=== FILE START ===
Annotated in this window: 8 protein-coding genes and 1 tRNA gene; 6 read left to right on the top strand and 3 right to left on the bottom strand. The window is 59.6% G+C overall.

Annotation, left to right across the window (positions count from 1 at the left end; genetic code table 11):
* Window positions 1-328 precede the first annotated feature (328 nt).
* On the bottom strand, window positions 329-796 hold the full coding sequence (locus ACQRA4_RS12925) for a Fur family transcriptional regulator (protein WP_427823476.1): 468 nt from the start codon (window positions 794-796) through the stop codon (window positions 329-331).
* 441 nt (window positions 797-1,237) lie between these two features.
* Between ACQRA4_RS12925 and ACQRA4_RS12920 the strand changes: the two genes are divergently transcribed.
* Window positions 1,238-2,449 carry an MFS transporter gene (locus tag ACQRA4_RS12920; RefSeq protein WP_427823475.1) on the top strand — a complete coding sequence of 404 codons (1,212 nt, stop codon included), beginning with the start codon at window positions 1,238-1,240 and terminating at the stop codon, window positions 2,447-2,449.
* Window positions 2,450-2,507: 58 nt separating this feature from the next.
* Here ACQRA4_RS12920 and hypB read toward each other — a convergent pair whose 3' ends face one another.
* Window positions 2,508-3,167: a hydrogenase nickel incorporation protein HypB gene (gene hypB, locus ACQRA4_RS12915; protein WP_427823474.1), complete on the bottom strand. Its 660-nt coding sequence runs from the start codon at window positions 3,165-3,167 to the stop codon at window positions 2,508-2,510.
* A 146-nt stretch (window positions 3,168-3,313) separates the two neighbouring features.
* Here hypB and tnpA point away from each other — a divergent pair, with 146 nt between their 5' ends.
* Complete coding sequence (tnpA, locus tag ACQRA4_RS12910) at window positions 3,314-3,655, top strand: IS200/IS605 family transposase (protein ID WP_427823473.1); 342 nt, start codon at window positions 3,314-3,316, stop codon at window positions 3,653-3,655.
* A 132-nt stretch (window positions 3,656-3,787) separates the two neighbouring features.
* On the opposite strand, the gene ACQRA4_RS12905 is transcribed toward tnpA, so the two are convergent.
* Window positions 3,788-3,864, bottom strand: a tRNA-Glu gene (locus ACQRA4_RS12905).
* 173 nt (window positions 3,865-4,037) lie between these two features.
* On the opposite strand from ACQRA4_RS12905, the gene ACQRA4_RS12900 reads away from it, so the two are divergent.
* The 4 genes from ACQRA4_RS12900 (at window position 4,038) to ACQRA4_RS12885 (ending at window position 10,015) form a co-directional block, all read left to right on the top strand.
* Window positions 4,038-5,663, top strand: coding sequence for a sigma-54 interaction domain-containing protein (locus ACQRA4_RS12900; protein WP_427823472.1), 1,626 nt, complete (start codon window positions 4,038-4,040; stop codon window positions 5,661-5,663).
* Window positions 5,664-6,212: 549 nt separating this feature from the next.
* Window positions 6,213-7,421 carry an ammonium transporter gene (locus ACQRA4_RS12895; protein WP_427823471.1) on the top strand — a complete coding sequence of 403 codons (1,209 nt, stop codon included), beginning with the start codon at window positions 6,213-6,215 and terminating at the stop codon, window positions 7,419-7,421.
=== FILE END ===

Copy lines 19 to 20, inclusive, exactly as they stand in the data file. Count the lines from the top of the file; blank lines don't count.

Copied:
* The 4 genes from ACQRA4_RS12900 (at window position 4,038) to ACQRA4_RS12885 (ending at window position 10,015) form a co-directional block, all read left to right on the top strand.
* Window positions 4,038-5,663, top strand: coding sequence for a sigma-54 interaction domain-containing protein (locus ACQRA4_RS12900; protein WP_427823472.1), 1,626 nt, complete (start codon window positions 4,038-4,040; stop codon window positions 5,661-5,663).